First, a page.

Eastertide in the rearview mirror

Now that the great 50 days of Easter in both East and West are behind us (but still remembered every Sunday), we turn our attention to a liturgical field of green, augmented by feasts of ideas, remembrances, and saints. Unless, of course, we only observed 40 days after Easter, as still found in a number of pre-Vatican II Anglican prayerbooks, or perhaps 50 days but with interruptions for the prayers of rogation days (now re-ordered with the centrality of climate change before our eyes), or interrupted by contemporary days of ecclesial and cultural importance, or interrupted by life… It would be so glorious if we all just kept this “joyful space” and simultaneously blew out our paschal candles at the agreed-upon time, but even doing this seems impossible these days…


A wonderful deacon in the Anglican Diocese of Huron asked me about the alleluias in the eucharistic dismissal for these fifty days, and why such different patterns existed (such as using a double alleluia only for the octave of Easter) – and there I went – down the rabbit hole. She simply wanted an answer, I wanted to know why, I’m afraid neither is definitively solved. But who better to bring the question to than the community of liturgical, musical, and theological knowledge-keepers who gather around PrayTellBlog?


So, here we go. It seems there are two strands – the history, development, and meaning of the eucharistic dismissal itself, and the role of alleluias – in Easter – at the dismissal, but also the Easter dismissal’s relationship to the alleluias before the gospel. In historically Latin-speaking churches, both elements are shaped by ritual and music, drawing on history, accident, liturgical development, politics, and musicological trends.


First the dismissal, the missa. What do we know? We know that prior to and parallel to early Christianity, audiences with important people or other public gatherings were brought to a conclusion with a “we’re done, you can leave now,”, along the lines of Ire licet. Extant Christian use and Christianized versions appear in the late 4th and 5th centuries, varying from the Milanese use of “let us proceed in peace-in the name of Christ” to Avitus of Vienne’s dismissal using missa, to Leo the Great describing each separate section of the eucharistic liturgy as a missa where there was a blessing (or a dismissal) for some of the worshipers present, and the growing commonality of Deo gratias as a response for all sorts of dialogues in the liturgy. The Apostolic Constitutions (4th century) used “go in peace” as a prayer of protection, and finally, the Ordo Romano Primus (compiled around the year 700) has the deacon proclaiming ite, missa est and the people respond Deo gratias, followed by a blessing!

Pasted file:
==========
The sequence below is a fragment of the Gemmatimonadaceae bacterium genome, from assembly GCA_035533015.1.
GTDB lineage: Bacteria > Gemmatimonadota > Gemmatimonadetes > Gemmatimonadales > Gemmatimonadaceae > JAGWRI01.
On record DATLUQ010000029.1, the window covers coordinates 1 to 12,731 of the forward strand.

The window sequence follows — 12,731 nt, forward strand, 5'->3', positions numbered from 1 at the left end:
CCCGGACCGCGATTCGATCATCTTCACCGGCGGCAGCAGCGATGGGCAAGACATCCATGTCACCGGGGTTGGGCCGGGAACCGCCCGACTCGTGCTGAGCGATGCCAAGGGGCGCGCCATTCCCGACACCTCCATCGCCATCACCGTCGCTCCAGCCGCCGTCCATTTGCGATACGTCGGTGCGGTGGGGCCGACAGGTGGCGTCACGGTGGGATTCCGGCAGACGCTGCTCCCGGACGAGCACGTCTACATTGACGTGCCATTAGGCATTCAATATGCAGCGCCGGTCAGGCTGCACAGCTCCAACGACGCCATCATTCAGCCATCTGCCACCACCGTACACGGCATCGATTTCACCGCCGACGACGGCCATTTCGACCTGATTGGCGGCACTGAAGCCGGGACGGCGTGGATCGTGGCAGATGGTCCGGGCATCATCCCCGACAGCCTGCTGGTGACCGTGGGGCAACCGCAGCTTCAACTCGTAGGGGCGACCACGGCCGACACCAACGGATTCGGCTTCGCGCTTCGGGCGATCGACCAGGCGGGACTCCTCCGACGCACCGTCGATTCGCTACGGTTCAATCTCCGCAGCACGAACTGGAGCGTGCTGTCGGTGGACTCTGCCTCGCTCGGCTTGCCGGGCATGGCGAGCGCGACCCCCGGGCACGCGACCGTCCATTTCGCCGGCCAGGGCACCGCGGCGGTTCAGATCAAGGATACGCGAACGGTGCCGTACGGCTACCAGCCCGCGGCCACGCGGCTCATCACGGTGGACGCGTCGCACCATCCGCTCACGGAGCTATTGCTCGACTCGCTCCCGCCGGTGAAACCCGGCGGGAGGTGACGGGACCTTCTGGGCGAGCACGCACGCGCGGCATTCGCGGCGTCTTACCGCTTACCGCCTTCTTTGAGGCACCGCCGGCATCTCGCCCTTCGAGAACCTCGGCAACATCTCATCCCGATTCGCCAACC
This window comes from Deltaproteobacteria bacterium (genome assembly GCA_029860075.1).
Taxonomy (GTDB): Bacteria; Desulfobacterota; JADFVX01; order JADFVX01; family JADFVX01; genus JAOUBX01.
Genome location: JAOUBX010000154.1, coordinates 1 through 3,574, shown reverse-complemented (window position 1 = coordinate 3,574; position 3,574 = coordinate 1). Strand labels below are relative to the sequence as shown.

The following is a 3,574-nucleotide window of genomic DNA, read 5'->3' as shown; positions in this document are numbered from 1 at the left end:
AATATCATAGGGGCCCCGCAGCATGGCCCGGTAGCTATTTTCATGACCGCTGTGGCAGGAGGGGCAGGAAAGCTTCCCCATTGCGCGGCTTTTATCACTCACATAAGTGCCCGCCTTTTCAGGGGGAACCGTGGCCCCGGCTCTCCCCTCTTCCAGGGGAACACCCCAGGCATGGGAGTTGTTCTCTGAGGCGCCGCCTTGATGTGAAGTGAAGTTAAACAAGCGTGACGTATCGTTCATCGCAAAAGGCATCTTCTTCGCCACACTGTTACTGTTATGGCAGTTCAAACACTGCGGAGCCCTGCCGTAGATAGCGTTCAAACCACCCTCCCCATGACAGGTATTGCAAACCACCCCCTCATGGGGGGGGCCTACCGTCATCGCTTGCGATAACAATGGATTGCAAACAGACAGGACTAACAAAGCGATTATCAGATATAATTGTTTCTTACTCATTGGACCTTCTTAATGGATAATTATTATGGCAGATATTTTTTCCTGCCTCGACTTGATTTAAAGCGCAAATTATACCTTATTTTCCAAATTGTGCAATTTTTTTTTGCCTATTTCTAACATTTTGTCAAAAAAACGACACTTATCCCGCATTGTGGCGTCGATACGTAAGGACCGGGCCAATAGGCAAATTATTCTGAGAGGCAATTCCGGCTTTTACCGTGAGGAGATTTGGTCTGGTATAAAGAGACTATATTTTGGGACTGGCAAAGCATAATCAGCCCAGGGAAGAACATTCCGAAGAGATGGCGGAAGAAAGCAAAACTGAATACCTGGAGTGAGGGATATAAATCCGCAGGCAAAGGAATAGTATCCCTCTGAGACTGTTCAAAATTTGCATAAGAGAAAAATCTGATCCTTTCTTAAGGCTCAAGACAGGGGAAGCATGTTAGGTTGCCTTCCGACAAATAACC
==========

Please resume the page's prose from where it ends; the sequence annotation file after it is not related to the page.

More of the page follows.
The result is not only a variety of different words used to dismiss the Christian community, but also a fair amount of confusion regarding which of the closing prayers or ritual texts constituted the dismissal in these first centuries. The postcommunion prayer – for those participants still present – was a type of dismissal; the emergence of a blessing was a type of dismissal; the prayer over the people (blessing, not a blessing?) which takes several centuries in the Western Church to be sorted out as to whether it was used only for Lent, only for solemnities, or was actually an umbrella label for episcopal blessings with inclinatio, was a type of dismissal; all of these contribute to the emergence of a definitive dismissal.


In various written sources around the year 800, the Roman ite, missa est meets a Gallican tradition for ending various liturgies, Benedicamus Domino, also answered with Deo gratias. But it is not until the 11th and 12th centuries that we learn more about the developing rules surrounding these dismissals, in large part thanks to Bernold of Constance and his commentary on papal liturgy (Micrologus de ecclesiasticis observationibus) written around 1085 from a decidedly pro-Roman perspective. Here the ite, missa est was done when a Gloria was part of the eucharistic liturgy, the Benedicamus Domino when the liturgy lacked a Gloria and/or when there is no ending (just a break between a sequence of connected liturgies). By the 12th century, this rule of thumb was brought back to Rome, and as the ite, missa est was also considered a joyful dialogue, the developing Requiem Mass also dropped it, substituting Requiescant in pace in its place.